Wednesday, August 6, 2014

The Prospects for the South Stream Pipeline after the Ukrainian Crisis | Foreign Policy Journal

by Andrew Korybko | June 6, 2014

South Stream Route
Map of the proposed South Stream natural gas transportation pipeline (Samuel Bailey/Wikimedia Commons)


Following the end of the Cold War and the redistribution of power in the international system, soft power began to take on a significant role in geopolitics. Aside from its ideological and image-crafting manifestations, it is also deeply involved with the energy sector. Specifically, the complex energy interdependence between Russia and the EU has become a major factor in continental (and by degrees, global) politics. As with any interdependency, both sides are simultaneously vulnerable and empowered, setting the stage for unique tango-like moves of “give and take” between both political dancers. After dancing for so long, either partner may tire of the other and try to break free from the tango, eying an available replacement partner across the dance floor to enter into a different type of dance with.

It is against this thematic backdrop that Russia and the EU currently find themselves, especially when it comes to the subject of South Stream. The research will address the project and touch upon the EU’s legal mechanisms for influencing it. Following that, the article will explain the clash between Russia and the EU’s vision for the South Stream pipeline, taking into consideration Brussels’ legal tools. The effect of this Great Power competition on the Balkans will be explored, followed by the most recent developments stemming from the Ukraine Crisis. The latter, as a result of the EU’s reaction to it, will be considered a watershed event in energy relations with Russia, and two probable scenarios will be forecasted.

European Energy Geopolitics

The EU collectively receives about a third of its gas imports from Russia, with some members – Finland, the Baltic States, Slovakia, and Bulgaria – practically fully dependent[1] on Russia for their needs. On the reverse, Russia exports nearly 80 percent[2] of its oil and gas to the EU, and the energy trade contributes to nearly 70 percent of its total exports and 30 percent of its GDP.[3] Due to the Ukrainian Gas Crisis of 2009, when Russia stopped transit because Ukraine was illegally siphoning off gas[4] and hadn’t paid its debt, the EU experienced an acute energy shortage. Ukraine supplied 80 percent of Russian gas to Europe[5] at the time, and the lesson that the EU learned was that it needed to diversify its pipeline routes (and perhaps suppliers, as the failed Nabucco project[6] sought to do) to prevent a repeat of this scenario. The successful completion of Nord Stream in 2012 reduced Ukrainian transit dependence to 50-60 percent,[7] and the fulfillment of South Stream has the potential to lower that amount even further.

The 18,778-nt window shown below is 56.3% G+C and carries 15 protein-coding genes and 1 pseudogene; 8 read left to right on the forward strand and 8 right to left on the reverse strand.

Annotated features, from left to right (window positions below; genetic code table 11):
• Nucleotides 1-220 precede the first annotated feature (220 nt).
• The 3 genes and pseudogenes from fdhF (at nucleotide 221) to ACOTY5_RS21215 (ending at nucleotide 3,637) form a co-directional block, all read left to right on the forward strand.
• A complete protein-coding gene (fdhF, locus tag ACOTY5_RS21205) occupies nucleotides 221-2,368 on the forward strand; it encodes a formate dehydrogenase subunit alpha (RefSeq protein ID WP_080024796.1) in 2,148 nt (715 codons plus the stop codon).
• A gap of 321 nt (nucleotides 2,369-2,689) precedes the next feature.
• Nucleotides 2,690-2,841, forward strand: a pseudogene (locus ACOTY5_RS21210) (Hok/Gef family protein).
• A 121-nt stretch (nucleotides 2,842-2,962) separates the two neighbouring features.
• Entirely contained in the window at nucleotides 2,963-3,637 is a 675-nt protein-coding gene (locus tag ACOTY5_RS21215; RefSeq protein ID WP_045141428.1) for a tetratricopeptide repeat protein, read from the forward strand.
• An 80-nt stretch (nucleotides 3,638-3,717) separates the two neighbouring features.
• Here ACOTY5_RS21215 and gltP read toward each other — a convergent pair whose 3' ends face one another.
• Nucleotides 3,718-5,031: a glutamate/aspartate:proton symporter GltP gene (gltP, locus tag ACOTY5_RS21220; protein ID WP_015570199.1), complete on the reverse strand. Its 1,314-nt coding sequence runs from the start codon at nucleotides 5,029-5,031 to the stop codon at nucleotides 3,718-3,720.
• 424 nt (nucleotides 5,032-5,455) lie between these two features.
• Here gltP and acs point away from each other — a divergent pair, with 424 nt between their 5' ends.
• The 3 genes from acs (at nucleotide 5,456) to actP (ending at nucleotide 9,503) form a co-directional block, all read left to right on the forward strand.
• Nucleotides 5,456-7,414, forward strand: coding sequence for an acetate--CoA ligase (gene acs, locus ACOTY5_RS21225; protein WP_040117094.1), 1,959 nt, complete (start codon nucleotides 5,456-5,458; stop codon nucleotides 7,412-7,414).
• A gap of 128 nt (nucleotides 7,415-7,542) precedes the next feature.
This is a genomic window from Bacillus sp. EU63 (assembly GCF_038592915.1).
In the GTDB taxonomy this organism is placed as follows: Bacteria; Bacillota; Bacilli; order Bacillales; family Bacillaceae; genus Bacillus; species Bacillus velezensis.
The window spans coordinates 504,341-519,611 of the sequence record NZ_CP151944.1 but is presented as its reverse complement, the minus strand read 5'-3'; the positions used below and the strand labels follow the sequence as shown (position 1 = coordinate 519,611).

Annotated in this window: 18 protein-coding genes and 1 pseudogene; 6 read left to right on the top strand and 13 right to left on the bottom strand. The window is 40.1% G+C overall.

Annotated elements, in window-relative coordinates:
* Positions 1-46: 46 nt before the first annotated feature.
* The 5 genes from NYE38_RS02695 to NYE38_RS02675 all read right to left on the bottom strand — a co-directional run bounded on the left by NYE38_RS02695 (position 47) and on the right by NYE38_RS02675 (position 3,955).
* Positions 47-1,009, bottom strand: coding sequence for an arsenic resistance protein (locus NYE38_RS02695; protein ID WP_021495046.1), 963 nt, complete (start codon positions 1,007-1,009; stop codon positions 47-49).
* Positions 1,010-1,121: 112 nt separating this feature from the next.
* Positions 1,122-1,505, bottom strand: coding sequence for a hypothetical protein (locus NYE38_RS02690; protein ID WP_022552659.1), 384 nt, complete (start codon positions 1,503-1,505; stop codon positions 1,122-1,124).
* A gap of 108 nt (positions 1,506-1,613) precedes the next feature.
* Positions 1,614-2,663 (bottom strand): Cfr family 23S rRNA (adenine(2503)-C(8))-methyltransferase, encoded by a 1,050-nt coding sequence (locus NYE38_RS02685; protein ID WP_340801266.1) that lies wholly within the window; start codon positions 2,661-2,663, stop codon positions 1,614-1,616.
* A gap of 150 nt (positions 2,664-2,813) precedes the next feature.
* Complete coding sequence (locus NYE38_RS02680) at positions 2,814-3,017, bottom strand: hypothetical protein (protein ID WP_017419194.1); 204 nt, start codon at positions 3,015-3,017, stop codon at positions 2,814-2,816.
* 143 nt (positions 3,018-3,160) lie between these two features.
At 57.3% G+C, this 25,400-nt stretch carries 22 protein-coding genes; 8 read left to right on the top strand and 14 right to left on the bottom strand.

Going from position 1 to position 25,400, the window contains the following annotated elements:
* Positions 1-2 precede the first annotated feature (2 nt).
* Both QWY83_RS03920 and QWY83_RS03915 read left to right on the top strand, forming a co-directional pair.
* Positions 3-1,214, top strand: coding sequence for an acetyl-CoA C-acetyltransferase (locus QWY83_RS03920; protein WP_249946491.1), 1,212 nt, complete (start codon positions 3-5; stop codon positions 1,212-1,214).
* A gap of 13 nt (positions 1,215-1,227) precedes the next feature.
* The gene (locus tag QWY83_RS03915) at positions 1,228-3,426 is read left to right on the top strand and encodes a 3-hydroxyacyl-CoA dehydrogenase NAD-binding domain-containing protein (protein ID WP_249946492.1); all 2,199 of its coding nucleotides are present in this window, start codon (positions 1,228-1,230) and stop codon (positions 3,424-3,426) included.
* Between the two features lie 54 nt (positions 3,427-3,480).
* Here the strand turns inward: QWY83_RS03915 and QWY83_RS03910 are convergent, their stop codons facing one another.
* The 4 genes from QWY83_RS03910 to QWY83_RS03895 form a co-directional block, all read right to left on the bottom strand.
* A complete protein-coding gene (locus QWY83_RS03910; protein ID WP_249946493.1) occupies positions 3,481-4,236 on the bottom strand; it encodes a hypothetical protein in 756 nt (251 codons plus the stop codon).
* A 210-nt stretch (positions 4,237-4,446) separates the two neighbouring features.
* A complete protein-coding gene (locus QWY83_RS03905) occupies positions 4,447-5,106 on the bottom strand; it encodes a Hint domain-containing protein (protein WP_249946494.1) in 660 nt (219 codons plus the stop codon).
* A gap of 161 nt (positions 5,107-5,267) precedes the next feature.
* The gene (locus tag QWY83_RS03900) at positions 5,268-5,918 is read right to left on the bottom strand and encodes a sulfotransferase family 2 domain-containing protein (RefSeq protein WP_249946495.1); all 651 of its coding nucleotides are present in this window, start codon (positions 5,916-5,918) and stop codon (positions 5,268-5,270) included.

South Stream

South Stream is a Russian-led project to create a gas pipeline that travels under the Black Sea to the Balkans, and thenceforth into the heart of Europe. It would increase EU supplier dependency on Russia, while at the same time decreasing transit dependency on unstable Ukraine. The backbone of South Stream will pass through Bulgaria, Serbia, Hungary, and Slovenia, with extensions planned for Austria, Croatia, and Greece, all of which have already signed onshore agreements with Gazprom. Even before the Crimean climax of the Ukrainian Crisis, Brussels had taken issue with South Stream as a result of the Russian project not accommodating new EU energy regulations. This has led to the EU pressuring the aforementioned states to renegotiate their agreements with Gazprom or face stiff legal penalties.[8]

The EU’s Legal Mechanisms for Reverse Energy Blackmail

The EU has passed various legal packages in a bid to centralize the energy policy of all of its members. Although supposedly created to increase market competition and support energy efficiency, a dual purpose of the measures is to make the EU a unified energy partner in dealing with Russia, thereby allowing it to enact greater concessions and benefits.

Energy blackmail is usually identified with the supplier enforcing its political will on customers downstream, but in this case, the potential for reverse energy blackmail is apparent. This is defined as downstream states taking (or threatening to take) moves to limit their consumption, thereby endangering capital flow to the upstream state which has grown dependent on its customers. To a country as dependent on its downstream clientele for revenue as Russia is, this is a strategic threat. The subsequent sections describe the EU’s levers of reverse energy blackmail and how they affect Russia.

Complete story at - The Prospects for the South Stream Pipeline after the Ukrainian Crisis | Foreign Policy Journal

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